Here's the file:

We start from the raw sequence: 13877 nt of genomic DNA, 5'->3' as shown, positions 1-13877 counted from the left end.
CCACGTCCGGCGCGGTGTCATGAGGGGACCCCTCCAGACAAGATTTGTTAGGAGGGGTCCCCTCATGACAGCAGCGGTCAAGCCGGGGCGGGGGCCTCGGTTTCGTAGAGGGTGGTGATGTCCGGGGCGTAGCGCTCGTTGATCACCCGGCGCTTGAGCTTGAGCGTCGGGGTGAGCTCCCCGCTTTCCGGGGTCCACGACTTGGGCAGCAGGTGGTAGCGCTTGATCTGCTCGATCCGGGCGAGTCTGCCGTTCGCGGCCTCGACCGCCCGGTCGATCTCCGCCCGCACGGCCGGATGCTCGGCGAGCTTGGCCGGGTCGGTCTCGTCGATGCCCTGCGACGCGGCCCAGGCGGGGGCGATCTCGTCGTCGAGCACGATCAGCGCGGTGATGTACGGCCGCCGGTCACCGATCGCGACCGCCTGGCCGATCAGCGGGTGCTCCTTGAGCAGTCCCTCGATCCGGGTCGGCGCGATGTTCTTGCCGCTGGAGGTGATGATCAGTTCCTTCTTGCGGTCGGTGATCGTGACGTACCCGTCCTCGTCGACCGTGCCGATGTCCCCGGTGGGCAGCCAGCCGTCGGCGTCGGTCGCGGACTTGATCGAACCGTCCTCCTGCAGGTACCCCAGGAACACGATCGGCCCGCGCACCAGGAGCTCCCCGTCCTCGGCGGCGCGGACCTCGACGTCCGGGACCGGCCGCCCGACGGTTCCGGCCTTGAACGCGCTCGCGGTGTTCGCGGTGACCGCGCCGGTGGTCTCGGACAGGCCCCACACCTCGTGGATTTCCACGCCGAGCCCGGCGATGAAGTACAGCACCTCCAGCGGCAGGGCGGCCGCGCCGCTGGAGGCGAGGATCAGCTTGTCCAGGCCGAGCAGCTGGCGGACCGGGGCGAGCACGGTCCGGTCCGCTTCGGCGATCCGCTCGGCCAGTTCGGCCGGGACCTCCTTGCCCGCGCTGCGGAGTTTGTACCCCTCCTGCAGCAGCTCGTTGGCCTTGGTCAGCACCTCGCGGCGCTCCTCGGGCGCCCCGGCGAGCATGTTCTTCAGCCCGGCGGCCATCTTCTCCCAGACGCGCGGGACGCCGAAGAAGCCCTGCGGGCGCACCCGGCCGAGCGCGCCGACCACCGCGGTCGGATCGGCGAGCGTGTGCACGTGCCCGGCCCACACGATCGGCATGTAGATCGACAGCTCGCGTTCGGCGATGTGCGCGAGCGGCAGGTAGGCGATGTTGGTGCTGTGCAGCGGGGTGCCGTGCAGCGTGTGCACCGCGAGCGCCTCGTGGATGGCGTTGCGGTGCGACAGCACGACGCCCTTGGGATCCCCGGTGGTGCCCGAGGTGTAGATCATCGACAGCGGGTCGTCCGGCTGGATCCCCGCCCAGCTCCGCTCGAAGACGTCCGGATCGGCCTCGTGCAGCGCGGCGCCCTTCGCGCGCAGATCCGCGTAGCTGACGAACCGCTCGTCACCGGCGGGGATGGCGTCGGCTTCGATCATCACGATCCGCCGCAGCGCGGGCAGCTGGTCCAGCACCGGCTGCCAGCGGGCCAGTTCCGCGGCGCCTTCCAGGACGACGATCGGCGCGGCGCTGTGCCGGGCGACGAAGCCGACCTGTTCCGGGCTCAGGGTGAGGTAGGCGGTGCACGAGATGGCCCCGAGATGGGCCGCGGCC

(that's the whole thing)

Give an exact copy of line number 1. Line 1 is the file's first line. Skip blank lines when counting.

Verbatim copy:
We start from the raw sequence: 13877 nt of genomic DNA, 5'->3' as shown, positions 1-13877 counted from the left end.